By now, you’ve probably already heard of Tim Ferriss, the author of the New York Times Best Seller “The Four Hour Workweek.” If so, you may have the impression that Tim Ferriss’ advice is mostly aimed at people in their 20s and 30s who want to quit their job and travel around the world.
Baby boomers have diverse opinions about what makes the “perfect retirement”. In fact, most of us aren’t planning on retiring at all, at least in a traditional sense. Instead, the majority of baby boomers say that they want to continue to work past retirement age, either in their existing job or by starting a new career. The rest are looking forward to taking a well-deserved break after decades in the workforce.
Most baby boomers dream of owning their home in retirement. Whether they plan on staying put or moving to a new country, they find the idea of owning their home “free and clear” extremely comforting.
The concept of “retirement” has become deeply ingrained in many aspects of society. Thanks to decades of marketing from financial services companies, not to mention governments around the world, most of us have come to see retirement as an expectation, if not a right.
On the surface, having a retirement age is a fantastic idea. Who could argue with the concept that, after decades in the workforce, people should be able to relax and enjoy the fruits of their labor?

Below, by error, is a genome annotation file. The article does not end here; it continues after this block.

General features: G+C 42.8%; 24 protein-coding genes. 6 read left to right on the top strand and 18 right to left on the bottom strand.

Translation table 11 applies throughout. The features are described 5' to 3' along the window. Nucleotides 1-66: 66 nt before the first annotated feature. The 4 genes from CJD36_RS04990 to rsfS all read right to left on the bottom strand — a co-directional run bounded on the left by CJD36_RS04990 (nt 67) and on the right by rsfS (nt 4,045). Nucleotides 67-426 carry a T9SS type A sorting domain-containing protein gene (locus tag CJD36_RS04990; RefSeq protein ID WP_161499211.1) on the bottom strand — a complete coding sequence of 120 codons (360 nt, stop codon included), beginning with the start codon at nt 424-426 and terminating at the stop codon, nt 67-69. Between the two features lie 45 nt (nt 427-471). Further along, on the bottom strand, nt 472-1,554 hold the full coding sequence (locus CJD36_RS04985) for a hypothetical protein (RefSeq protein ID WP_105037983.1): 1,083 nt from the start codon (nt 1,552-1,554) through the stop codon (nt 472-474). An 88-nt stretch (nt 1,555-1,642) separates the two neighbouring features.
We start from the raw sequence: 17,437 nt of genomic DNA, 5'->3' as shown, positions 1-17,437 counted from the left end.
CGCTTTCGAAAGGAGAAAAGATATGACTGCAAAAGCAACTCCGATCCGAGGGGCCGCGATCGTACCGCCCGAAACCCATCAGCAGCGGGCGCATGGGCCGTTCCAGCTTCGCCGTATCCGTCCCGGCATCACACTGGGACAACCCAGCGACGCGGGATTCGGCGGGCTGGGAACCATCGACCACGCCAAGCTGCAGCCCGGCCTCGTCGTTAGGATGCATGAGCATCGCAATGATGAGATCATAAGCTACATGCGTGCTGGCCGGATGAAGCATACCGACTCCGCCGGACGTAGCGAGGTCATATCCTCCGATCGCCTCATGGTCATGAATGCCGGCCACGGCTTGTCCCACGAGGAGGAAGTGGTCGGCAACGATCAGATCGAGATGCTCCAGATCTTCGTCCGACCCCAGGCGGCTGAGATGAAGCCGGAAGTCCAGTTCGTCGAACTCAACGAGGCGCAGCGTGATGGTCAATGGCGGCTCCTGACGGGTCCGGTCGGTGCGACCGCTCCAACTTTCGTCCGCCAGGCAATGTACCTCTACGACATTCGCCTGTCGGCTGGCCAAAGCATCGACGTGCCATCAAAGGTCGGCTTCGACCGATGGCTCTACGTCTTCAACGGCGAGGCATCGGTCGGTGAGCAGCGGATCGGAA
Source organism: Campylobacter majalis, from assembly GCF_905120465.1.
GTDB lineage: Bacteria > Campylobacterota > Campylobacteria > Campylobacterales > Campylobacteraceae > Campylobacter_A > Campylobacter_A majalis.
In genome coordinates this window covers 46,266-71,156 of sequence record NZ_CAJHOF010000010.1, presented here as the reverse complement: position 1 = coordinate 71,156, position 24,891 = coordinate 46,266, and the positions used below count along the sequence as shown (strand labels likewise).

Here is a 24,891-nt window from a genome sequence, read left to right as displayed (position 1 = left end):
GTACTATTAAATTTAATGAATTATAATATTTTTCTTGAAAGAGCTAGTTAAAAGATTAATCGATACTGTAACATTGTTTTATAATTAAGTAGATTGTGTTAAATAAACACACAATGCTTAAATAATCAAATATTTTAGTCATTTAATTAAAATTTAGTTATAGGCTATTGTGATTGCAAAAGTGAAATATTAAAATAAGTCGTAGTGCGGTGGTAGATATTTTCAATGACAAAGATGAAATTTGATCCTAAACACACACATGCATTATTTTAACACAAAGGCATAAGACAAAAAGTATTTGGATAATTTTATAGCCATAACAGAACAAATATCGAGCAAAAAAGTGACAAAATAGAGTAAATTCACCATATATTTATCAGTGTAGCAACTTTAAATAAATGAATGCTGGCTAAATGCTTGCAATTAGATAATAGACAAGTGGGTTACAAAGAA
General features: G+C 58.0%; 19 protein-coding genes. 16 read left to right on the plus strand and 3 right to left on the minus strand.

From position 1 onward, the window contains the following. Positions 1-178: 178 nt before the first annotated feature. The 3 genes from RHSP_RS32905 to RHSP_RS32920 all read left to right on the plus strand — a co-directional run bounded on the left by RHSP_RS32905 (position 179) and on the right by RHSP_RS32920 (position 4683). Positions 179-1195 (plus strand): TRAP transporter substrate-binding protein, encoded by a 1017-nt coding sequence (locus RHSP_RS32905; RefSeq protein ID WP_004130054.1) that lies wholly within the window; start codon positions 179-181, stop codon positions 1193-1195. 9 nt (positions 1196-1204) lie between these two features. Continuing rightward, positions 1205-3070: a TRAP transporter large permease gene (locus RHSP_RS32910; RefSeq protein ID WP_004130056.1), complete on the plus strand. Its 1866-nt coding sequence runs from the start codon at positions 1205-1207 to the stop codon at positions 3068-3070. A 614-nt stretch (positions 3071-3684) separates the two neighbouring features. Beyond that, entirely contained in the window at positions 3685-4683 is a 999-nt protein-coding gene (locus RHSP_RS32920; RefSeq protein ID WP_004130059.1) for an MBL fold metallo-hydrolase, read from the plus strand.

They say that money talks. Well, if the faces on our U.S. currency are anything to go by, it’s clear that money speaks with a male voice. On the surface, this might seem like a small issue. After all, does it really matter that every single dollar denomination features a male American President or Treasury Secretary?
Well, according to Women on 20s, getting a woman on the $20 bill would be a big deal indeed.
Baby boomers have always been masters of reinvention. In every decade of our lives, we have challenged the status quo and lived life on our own terms. Some have accused us of being selfish for exactly this reason. But, deep down, our attempts to reinvent ourselves were rooted in our desire to get the most from life.
The Great Recession, which officially lasted from December 2007 to June 2009, was hard on older workers. In the years following the financial crisis, people from all walks of life struggled to find work – and those lucky enough to have savings found them greatly depleted. The good news is that, on paper, the economy is on the mend.
If you are wondering how to make money in retirement, our contributor, Lynda Goldman, has some excellent suggestions. Why not share your passion for health with the world, while funding your dreams?
For most of my life I’ve been unemployable.
That doesn’t mean I haven’t had jobs. I was a college language teacher for many years. That led to an opportunity to write textbooks – and I found that I loved the creativity of writing.
I then went freelance and got contracts to write training programs for corporations.
In a previous article, I discussed how to improve your craft skills so that you can get ready to sell your handmade items online. But, once you feel like you have reached a certain level of proficiency, the question still remains – what should you produce?